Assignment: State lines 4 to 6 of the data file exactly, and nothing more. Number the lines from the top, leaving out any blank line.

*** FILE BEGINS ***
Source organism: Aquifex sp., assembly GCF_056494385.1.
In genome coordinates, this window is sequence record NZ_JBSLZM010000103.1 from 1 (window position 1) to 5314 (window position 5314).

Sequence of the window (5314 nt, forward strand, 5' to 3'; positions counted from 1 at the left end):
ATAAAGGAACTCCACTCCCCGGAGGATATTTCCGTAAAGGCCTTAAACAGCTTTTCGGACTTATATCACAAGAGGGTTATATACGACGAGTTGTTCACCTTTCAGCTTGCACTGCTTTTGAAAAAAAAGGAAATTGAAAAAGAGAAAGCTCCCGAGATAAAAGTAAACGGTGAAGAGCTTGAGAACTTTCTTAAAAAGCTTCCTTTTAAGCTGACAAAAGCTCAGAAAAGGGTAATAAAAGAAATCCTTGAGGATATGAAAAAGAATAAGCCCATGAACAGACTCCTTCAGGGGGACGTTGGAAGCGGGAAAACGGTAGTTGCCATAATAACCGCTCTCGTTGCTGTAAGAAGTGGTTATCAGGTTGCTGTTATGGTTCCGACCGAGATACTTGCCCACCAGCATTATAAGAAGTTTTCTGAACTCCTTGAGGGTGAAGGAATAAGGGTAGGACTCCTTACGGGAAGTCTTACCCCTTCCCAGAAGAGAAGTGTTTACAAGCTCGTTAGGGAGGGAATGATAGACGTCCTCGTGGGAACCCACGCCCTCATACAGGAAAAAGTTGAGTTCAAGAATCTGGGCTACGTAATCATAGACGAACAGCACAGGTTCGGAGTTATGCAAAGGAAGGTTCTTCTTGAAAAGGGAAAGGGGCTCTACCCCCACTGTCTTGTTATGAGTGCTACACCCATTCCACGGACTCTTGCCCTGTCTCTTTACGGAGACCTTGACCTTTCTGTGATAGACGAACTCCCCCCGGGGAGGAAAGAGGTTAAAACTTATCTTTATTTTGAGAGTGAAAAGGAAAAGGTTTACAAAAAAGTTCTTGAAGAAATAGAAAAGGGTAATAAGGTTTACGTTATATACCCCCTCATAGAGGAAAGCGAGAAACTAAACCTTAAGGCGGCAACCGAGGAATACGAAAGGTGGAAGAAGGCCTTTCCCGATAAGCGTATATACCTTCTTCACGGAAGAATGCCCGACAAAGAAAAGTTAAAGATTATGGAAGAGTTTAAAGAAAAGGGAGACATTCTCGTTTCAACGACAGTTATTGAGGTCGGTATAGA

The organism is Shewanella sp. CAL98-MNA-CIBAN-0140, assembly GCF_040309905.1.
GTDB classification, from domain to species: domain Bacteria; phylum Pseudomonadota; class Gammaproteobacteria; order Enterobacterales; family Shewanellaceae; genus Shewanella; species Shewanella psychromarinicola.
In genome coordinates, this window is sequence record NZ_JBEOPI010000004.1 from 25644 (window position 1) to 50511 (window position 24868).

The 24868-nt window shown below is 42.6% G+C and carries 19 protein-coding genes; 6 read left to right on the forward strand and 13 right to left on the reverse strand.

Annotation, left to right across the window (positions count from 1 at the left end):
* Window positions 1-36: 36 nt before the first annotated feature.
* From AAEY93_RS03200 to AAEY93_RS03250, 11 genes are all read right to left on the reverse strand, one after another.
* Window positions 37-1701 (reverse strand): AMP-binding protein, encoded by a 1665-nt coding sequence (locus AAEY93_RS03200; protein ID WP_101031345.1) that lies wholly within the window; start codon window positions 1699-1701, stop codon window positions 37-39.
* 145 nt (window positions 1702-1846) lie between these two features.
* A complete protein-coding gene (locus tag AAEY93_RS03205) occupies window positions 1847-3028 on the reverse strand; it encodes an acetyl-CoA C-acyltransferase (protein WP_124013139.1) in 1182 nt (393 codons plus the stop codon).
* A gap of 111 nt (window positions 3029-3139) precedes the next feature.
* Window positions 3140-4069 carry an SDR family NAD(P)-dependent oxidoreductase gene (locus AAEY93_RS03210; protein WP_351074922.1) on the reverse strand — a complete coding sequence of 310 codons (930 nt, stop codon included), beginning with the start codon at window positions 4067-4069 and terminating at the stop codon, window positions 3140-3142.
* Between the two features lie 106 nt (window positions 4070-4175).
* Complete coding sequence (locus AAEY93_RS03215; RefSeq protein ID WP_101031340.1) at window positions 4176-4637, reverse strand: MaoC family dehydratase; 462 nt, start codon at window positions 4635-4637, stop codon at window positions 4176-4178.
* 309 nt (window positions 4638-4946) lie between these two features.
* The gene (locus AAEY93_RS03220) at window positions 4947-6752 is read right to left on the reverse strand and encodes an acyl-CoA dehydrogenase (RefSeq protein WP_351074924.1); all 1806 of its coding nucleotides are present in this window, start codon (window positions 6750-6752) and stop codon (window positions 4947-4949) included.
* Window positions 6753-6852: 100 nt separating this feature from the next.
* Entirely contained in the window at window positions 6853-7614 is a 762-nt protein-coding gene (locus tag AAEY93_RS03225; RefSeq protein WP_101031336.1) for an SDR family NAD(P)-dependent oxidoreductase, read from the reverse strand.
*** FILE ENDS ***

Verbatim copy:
ATAAAGGAACTCCACTCCCCGGAGGATATTTCCGTAAAGGCCTTAAACAGCTTTTCGGACTTATATCACAAGAGGGTTATATACGACGAGTTGTTCACCTTTCAGCTTGCACTGCTTTTGAAAAAAAAGGAAATTGAAAAAGAGAAAGCTCCCGAGATAAAAGTAAACGGTGAAGAGCTTGAGAACTTTCTTAAAAAGCTTCCTTTTAAGCTGACAAAAGCTCAGAAAAGGGTAATAAAAGAAATCCTTGAGGATATGAAAAAGAATAAGCCCATGAACAGACTCCTTCAGGGGGACGTTGGAAGCGGGAAAACGGTAGTTGCCATAATAACCGCTCTCGTTGCTGTAAGAAGTGGTTATCAGGTTGCTGTTATGGTTCCGACCGAGATACTTGCCCACCAGCATTATAAGAAGTTTTCTGAACTCCTTGAGGGTGAAGGAATAAGGGTAGGACTCCTTACGGGAAGTCTTACCCCTTCCCAGAAGAGAAGTGTTTACAAGCTCGTTAGGGAGGGAATGATAGACGTCCTCGTGGGAACCCACGCCCTCATACAGGAAAAAGTTGAGTTCAAGAATCTGGGCTACGTAATCATAGACGAACAGCACAGGTTCGGAGTTATGCAAAGGAAGGTTCTTCTTGAAAAGGGAAAGGGGCTCTACCCCCACTGTCTTGTTATGAGTGCTACACCCATTCCACGGACTCTTGCCCTGTCTCTTTACGGAGACCTTGACCTTTCTGTGATAGACGAACTCCCCCCGGGGAGGAAAGAGGTTAAAACTTATCTTTATTTTGAGAGTGAAAAGGAAAAGGTTTACAAAAAAGTTCTTGAAGAAATAGAAAAGGGTAATAAGGTTTACGTTATATACCCCCTCATAGAGGAAAGCGAGAAACTAAACCTTAAGGCGGCAACCGAGGAATACGAAAGGTGGAAGAAGGCCTTTCCCGATAAGCGTATATACCTTCTTCACGGAAGAATGCCCGACAAAGAAAAGTTAAAGATTATGGAAGAGTTTAAAGAAAAGGGAGACATTCTCGTTTCAACGACAGTTATTGAGGTCGGTATAGA

The organism is Shewanella sp. CAL98-MNA-CIBAN-0140, assembly GCF_040309905.1.
GTDB classification, from domain to species: domain Bacteria; phylum Pseudomonadota; class Gammaproteobacteria; order Enterobacterales; family Shewanellaceae; genus Shewanella; species Shewanella psychromarinicola.